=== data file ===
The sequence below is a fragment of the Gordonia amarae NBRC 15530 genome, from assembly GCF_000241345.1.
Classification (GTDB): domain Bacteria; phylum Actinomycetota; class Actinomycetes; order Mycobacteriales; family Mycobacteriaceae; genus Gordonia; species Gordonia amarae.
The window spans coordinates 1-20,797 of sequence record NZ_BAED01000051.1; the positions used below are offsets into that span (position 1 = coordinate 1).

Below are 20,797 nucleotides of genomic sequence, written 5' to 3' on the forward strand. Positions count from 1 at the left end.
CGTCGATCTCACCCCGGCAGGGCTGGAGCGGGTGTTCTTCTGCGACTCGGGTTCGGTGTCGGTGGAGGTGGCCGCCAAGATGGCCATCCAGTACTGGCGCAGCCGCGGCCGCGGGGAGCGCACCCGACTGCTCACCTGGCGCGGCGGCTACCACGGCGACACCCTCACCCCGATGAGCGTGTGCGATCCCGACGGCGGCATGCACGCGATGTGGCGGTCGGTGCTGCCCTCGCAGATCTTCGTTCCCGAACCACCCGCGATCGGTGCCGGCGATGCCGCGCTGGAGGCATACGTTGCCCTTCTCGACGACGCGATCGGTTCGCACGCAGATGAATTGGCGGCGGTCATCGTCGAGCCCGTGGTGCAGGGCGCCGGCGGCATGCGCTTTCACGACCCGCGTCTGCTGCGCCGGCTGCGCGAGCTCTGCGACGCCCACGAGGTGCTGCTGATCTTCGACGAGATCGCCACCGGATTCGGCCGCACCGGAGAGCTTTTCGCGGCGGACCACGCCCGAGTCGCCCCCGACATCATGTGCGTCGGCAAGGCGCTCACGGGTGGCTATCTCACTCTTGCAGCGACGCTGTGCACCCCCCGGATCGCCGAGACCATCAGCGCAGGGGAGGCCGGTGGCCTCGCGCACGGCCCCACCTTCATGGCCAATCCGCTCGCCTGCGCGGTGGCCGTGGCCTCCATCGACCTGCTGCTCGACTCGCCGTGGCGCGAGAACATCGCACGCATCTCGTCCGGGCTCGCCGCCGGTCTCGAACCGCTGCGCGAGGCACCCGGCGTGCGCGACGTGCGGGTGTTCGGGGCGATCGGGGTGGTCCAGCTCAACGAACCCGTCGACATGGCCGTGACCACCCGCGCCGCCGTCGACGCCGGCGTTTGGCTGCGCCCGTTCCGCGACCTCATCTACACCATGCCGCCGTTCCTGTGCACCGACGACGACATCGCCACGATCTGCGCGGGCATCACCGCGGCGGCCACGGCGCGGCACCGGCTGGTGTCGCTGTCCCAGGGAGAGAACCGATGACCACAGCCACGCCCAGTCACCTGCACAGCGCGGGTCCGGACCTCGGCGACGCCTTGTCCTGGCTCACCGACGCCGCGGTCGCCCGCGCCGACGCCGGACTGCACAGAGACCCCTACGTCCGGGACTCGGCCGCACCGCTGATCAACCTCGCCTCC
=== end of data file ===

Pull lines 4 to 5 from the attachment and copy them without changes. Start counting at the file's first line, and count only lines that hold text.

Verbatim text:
Below are 20,797 nucleotides of genomic sequence, written 5' to 3' on the forward strand. Positions count from 1 at the left end.
CGTCGATCTCACCCCGGCAGGGCTGGAGCGGGTGTTCTTCTGCGACTCGGGTTCGGTGTCGGTGGAGGTGGCCGCCAAGATGGCCATCCAGTACTGGCGCAGCCGCGGCCGCGGGGAGCGCACCCGACTGCTCACCTGGCGCGGCGGCTACCACGGCGACACCCTCACCCCGATGAGCGTGTGCGATCCCGACGGCGGCATGCACGCGATGTGGCGGTCGGTGCTGCCCTCGCAGATCTTCGTTCCCGAACCACCCGCGATCGGTGCCGGCGATGCCGCGCTGGAGGCATACGTTGCCCTTCTCGACGACGCGATCGGTTCGCACGCAGATGAATTGGCGGCGGTCATCGTCGAGCCCGTGGTGCAGGGCGCCGGCGGCATGCGCTTTCACGACCCGCGTCTGCTGCGCCGGCTGCGCGAGCTCTGCGACGCCCACGAGGTGCTGCTGATCTTCGACGAGATCGCCACCGGATTCGGCCGCACCGGAGAGCTTTTCGCGGCGGACCACGCCCGAGTCGCCCCCGACATCATGTGCGTCGGCAAGGCGCTCACGGGTGGCTATCTCACTCTTGCAGCGACGCTGTGCACCCCCCGGATCGCCGAGACCATCAGCGCAGGGGAGGCCGGTGGCCTCGCGCACGGCCCCACCTTCATGGCCAATCCGCTCGCCTGCGCGGTGGCCGTGGCCTCCATCGACCTGCTGCTCGACTCGCCGTGGCGCGAGAACATCGCACGCATCTCGTCCGGGCTCGCCGCCGGTCTCGAACCGCTGCGCGAGGCACCCGGCGTGCGCGACGTGCGGGTGTTCGGGGCGATCGGGGTGGTCCAGCTCAACGAACCCGTCGACATGGCCGTGACCACCCGCGCCGCCGTCGACGCCGGCGTTTGGCTGCGCCCGTTCCGCGACCTCATCTACACCATGCCGCCGTTCCTGTGCACCGACGACGACATCGCCACGATCTGCGCGGGCATCACCGCGGCGGCCACGGCGCGGCACCGGCTGGTGTCGCTGTCCCAGGGAGAGAACCGATGACCACAGCCACGCCCAGTCACCTGCACAGCGCGGGTCCGGACCTCGGCGACGCCTTGTCCTGGCTCACCGACGCCGCGGTCGCCCGCGCCGACGCCGGACTGCACAGAGACCCCTACGTCCGGGACTCGGCCGCACCGCTGATCAACCTCGCCTCC